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"Nonviolent" Offender

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"Documents show that a suspect in the Chicago murders of three members of Jennifer Hudson's family was arrested for drug possession in June, but state officials didn't revoke his parole," reports John O'Connor for AP.

At this point, of course, William Balfour is only a suspect and has not been charged with, much less convicted of, the murders of three people, including a 7-year-old boy. So, we will not jump to the conclusion that this case illustrates that the "nonviolent offenders" that the hand-wringing crowd assures us can be safely released includes people who will commit some horrible crimes if they are released. It may very well turn out to illustrate exactly that at some point in the future, and we will keep an eye on it.

Update: A later, more detailed story (at the same link) discloses that Balfour's original offense of conviction was indeed violent -- attempted murder and carjacking -- although the parole violation was drug possession. A new warrant for his arrest issued Saturday alleged "possessing a weapon and failing to attend anger management counseling and a substance abuse program."

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What was Balfour's underlying crime? Isn't that more of the salient issue? Clearly, a violent offender should be subject to a lot more of a stricter parole regime, and people whining about "technical violations" with violent offenders seem to want to roll the dice with our safety.

Someone who has committed attempted murder and carjacking is a dangerous felon. Unless very very extenuating circumstances exist, a parole violation for drug abuse ought to send the criminal right back to the big house. A user of controlled substances has a high risk of not being able to hold down a job, and when a felon who attacks strangers (i.e., a carjacker) doesn't have a job, he's simply far too likely to return to his old ways--preying on innocent members of society. We simply cannot accept these kinds of risks as a society. From all appearances, three people (including a seven year old boy) paid the price for the system's lenience to a person who showed by his own actions that such lenience simply was not deserved.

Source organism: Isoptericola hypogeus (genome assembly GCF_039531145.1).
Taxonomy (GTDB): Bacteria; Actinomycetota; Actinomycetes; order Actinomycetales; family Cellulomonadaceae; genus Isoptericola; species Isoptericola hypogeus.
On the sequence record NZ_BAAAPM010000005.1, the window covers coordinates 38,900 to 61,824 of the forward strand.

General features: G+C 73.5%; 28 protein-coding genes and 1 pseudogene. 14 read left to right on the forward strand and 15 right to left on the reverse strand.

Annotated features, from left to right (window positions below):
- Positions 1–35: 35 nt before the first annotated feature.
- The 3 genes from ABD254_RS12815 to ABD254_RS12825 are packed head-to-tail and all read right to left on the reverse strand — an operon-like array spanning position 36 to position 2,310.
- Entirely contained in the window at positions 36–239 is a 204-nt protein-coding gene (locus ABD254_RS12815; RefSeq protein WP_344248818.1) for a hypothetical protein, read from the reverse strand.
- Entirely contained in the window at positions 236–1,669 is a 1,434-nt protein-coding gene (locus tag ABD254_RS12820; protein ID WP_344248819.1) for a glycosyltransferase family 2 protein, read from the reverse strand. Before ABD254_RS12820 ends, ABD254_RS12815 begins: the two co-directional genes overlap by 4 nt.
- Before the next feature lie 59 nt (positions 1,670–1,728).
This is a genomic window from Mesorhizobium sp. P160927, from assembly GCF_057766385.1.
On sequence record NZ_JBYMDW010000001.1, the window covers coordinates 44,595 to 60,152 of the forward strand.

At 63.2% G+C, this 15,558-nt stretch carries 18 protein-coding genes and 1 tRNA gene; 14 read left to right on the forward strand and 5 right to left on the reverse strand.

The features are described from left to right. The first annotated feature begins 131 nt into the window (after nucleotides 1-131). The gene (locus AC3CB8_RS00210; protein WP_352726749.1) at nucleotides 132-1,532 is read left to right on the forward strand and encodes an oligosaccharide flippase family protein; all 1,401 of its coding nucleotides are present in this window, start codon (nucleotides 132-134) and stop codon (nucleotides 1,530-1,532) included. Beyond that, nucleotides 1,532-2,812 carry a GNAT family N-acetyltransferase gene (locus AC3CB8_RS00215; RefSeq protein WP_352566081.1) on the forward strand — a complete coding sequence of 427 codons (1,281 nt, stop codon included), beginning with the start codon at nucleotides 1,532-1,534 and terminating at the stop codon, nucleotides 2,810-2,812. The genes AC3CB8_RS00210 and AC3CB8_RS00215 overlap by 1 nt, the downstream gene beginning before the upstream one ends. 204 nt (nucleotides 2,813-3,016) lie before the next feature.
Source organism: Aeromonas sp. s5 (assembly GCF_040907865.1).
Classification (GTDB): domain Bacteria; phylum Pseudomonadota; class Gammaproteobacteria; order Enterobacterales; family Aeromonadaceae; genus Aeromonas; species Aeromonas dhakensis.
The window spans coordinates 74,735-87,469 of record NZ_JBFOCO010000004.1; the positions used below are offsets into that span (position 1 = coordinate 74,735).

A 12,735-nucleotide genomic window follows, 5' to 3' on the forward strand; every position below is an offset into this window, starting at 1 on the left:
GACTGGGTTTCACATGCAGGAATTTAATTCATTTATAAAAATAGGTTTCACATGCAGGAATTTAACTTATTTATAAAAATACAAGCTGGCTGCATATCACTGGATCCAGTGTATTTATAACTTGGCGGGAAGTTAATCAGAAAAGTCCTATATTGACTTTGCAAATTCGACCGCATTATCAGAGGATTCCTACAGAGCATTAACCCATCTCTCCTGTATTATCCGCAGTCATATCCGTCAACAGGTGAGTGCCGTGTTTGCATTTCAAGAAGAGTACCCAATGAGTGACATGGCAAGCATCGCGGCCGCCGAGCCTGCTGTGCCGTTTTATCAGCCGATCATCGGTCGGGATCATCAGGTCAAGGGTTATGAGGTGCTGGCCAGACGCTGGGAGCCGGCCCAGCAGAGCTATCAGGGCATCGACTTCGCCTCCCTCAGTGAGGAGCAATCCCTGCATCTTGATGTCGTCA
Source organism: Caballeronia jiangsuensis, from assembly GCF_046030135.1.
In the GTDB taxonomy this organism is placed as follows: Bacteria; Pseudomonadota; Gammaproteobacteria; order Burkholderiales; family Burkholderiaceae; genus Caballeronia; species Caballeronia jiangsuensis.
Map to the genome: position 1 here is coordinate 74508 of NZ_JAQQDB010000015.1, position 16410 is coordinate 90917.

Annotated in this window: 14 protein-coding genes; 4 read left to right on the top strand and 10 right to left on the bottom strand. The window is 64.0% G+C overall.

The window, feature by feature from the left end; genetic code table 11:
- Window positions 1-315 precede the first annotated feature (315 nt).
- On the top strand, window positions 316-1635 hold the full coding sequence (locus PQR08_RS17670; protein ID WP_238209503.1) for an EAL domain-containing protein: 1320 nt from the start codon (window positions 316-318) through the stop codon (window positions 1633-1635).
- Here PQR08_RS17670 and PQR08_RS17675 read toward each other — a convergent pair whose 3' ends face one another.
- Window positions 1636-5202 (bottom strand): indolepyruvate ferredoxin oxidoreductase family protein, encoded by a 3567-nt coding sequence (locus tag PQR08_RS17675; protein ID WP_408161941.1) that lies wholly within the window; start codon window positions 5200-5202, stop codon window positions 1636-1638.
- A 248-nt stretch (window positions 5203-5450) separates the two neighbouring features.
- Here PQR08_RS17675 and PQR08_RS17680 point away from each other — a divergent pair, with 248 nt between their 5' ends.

A paroled violent felon is someone who should be working every day to earn the trust of society that was gracious enough to give him a second chance. If the violent felon shows himself unworthy of that second chance, he should be locked up. This is not a difficult concept, nor is it all that draconian. It simply reflects common sense. Violent felons on parole and on the straight and narrow can be an asset to society--ones that are not should be treated as ticking time bombs. People's lives are at stake. It never ever ceases to amaze me how people who advocate policies that allow for violent felons to violate parole and remain free are considered enlightened or compassionate. Is it compassionate to innocent members of society to have this sort of preventable violence visited on them? I think not.

From all appearances, these victims did not have to die. That's hard to swallow.

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